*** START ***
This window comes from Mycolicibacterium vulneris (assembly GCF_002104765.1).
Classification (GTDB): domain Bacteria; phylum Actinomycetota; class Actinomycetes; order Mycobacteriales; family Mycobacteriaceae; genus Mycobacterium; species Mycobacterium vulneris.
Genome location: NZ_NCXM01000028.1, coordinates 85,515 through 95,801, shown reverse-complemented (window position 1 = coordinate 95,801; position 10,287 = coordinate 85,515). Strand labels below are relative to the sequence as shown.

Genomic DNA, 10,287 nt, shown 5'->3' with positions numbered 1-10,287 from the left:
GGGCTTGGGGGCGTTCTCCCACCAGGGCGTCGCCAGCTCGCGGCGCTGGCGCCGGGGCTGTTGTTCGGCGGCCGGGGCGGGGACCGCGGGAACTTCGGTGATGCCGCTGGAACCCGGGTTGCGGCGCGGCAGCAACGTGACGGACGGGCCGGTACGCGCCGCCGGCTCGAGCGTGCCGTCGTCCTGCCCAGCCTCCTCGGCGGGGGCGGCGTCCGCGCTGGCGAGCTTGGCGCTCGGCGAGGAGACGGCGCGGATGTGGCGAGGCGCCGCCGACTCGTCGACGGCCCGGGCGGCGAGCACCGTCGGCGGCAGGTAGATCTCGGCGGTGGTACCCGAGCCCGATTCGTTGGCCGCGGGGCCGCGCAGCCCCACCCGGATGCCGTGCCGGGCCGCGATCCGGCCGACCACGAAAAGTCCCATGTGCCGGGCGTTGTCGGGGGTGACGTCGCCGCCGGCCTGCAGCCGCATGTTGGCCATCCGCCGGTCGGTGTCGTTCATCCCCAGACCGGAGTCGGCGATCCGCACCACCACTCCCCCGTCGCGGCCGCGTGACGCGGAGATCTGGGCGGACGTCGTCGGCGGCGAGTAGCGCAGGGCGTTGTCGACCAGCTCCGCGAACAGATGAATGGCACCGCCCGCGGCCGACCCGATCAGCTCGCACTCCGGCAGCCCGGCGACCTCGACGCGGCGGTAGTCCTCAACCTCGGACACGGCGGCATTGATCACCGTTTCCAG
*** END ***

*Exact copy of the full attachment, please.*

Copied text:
This window comes from Mycolicibacterium vulneris (assembly GCF_002104765.1).
Classification (GTDB): domain Bacteria; phylum Actinomycetota; class Actinomycetes; order Mycobacteriales; family Mycobacteriaceae; genus Mycobacterium; species Mycobacterium vulneris.
Genome location: NZ_NCXM01000028.1, coordinates 85,515 through 95,801, shown reverse-complemented (window position 1 = coordinate 95,801; position 10,287 = coordinate 85,515). Strand labels below are relative to the sequence as shown.

Genomic DNA, 10,287 nt, shown 5'->3' with positions numbered 1-10,287 from the left:
GGGCTTGGGGGCGTTCTCCCACCAGGGCGTCGCCAGCTCGCGGCGCTGGCGCCGGGGCTGTTGTTCGGCGGCCGGGGCGGGGACCGCGGGAACTTCGGTGATGCCGCTGGAACCCGGGTTGCGGCGCGGCAGCAACGTGACGGACGGGCCGGTACGCGCCGCCGGCTCGAGCGTGCCGTCGTCCTGCCCAGCCTCCTCGGCGGGGGCGGCGTCCGCGCTGGCGAGCTTGGCGCTCGGCGAGGAGACGGCGCGGATGTGGCGAGGCGCCGCCGACTCGTCGACGGCCCGGGCGGCGAGCACCGTCGGCGGCAGGTAGATCTCGGCGGTGGTACCCGAGCCCGATTCGTTGGCCGCGGGGCCGCGCAGCCCCACCCGGATGCCGTGCCGGGCCGCGATCCGGCCGACCACGAAAAGTCCCATGTGCCGGGCGTTGTCGGGGGTGACGTCGCCGCCGGCCTGCAGCCGCATGTTGGCCATCCGCCGGTCGGTGTCGTTCATCCCCAGACCGGAGTCGGCGATCCGCACCACCACTCCCCCGTCGCGGCCGCGTGACGCGGAGATCTGGGCGGACGTCGTCGGCGGCGAGTAGCGCAGGGCGTTGTCGACCAGCTCCGCGAACAGATGAATGGCACCGCCCGCGGCCGACCCGATCAGCTCGCACTCCGGCAGCCCGGCGACCTCGACGCGGCGGTAGTCCTCAACCTCGGACACGGCGGCATTGATCACCGTTTCCAG